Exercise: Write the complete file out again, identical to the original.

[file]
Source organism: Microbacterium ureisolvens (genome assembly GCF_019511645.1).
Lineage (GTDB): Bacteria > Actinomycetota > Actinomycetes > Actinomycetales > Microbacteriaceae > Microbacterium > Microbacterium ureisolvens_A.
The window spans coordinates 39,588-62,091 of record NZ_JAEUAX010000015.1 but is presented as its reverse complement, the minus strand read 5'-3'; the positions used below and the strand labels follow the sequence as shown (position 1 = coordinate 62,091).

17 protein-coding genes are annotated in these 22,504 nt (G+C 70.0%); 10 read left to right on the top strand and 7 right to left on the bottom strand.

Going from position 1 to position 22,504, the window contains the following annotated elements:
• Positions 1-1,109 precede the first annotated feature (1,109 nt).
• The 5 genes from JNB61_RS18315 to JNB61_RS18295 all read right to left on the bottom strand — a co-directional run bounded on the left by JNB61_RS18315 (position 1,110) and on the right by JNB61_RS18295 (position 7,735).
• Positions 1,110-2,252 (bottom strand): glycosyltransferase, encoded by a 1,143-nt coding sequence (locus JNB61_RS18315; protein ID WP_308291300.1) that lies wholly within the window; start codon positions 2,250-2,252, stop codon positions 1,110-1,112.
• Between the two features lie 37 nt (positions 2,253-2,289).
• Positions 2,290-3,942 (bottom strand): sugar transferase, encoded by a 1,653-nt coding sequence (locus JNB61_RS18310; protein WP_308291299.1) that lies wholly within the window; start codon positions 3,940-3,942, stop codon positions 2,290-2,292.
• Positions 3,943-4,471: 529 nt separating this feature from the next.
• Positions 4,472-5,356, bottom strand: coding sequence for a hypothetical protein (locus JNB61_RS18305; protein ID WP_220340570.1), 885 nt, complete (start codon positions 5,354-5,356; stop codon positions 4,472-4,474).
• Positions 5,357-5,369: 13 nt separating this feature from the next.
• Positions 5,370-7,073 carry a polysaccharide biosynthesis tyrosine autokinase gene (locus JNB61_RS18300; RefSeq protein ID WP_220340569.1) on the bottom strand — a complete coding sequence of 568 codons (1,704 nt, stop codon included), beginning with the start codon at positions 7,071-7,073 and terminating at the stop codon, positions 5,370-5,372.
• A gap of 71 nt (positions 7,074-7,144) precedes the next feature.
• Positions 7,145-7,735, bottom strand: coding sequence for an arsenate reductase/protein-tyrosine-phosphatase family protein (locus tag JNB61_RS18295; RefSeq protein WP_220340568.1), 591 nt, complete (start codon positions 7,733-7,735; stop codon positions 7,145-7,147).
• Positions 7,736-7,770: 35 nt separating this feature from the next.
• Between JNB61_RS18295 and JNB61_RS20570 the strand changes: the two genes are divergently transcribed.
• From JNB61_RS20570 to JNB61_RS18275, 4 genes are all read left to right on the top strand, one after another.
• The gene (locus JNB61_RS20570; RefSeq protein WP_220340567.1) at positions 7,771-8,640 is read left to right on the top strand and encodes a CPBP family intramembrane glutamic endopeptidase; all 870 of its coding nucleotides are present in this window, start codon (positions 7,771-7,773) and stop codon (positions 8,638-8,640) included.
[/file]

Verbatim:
Source organism: Microbacterium ureisolvens (genome assembly GCF_019511645.1).
Lineage (GTDB): Bacteria > Actinomycetota > Actinomycetes > Actinomycetales > Microbacteriaceae > Microbacterium > Microbacterium ureisolvens_A.
The window spans coordinates 39,588-62,091 of record NZ_JAEUAX010000015.1 but is presented as its reverse complement, the minus strand read 5'-3'; the positions used below and the strand labels follow the sequence as shown (position 1 = coordinate 62,091).

17 protein-coding genes are annotated in these 22,504 nt (G+C 70.0%); 10 read left to right on the top strand and 7 right to left on the bottom strand.

Going from position 1 to position 22,504, the window contains the following annotated elements:
• Positions 1-1,109 precede the first annotated feature (1,109 nt).
• The 5 genes from JNB61_RS18315 to JNB61_RS18295 all read right to left on the bottom strand — a co-directional run bounded on the left by JNB61_RS18315 (position 1,110) and on the right by JNB61_RS18295 (position 7,735).
• Positions 1,110-2,252 (bottom strand): glycosyltransferase, encoded by a 1,143-nt coding sequence (locus JNB61_RS18315; protein ID WP_308291300.1) that lies wholly within the window; start codon positions 2,250-2,252, stop codon positions 1,110-1,112.
• Between the two features lie 37 nt (positions 2,253-2,289).
• Positions 2,290-3,942 (bottom strand): sugar transferase, encoded by a 1,653-nt coding sequence (locus JNB61_RS18310; protein WP_308291299.1) that lies wholly within the window; start codon positions 3,940-3,942, stop codon positions 2,290-2,292.
• Positions 3,943-4,471: 529 nt separating this feature from the next.
• Positions 4,472-5,356, bottom strand: coding sequence for a hypothetical protein (locus JNB61_RS18305; protein ID WP_220340570.1), 885 nt, complete (start codon positions 5,354-5,356; stop codon positions 4,472-4,474).
• Positions 5,357-5,369: 13 nt separating this feature from the next.
• Positions 5,370-7,073 carry a polysaccharide biosynthesis tyrosine autokinase gene (locus JNB61_RS18300; RefSeq protein ID WP_220340569.1) on the bottom strand — a complete coding sequence of 568 codons (1,704 nt, stop codon included), beginning with the start codon at positions 7,071-7,073 and terminating at the stop codon, positions 5,370-5,372.
• A gap of 71 nt (positions 7,074-7,144) precedes the next feature.
• Positions 7,145-7,735, bottom strand: coding sequence for an arsenate reductase/protein-tyrosine-phosphatase family protein (locus tag JNB61_RS18295; RefSeq protein WP_220340568.1), 591 nt, complete (start codon positions 7,733-7,735; stop codon positions 7,145-7,147).
• Positions 7,736-7,770: 35 nt separating this feature from the next.
• Between JNB61_RS18295 and JNB61_RS20570 the strand changes: the two genes are divergently transcribed.
• From JNB61_RS20570 to JNB61_RS18275, 4 genes are all read left to right on the top strand, one after another.
• The gene (locus JNB61_RS20570; RefSeq protein WP_220340567.1) at positions 7,771-8,640 is read left to right on the top strand and encodes a CPBP family intramembrane glutamic endopeptidase; all 870 of its coding nucleotides are present in this window, start codon (positions 7,771-7,773) and stop codon (positions 8,638-8,640) included.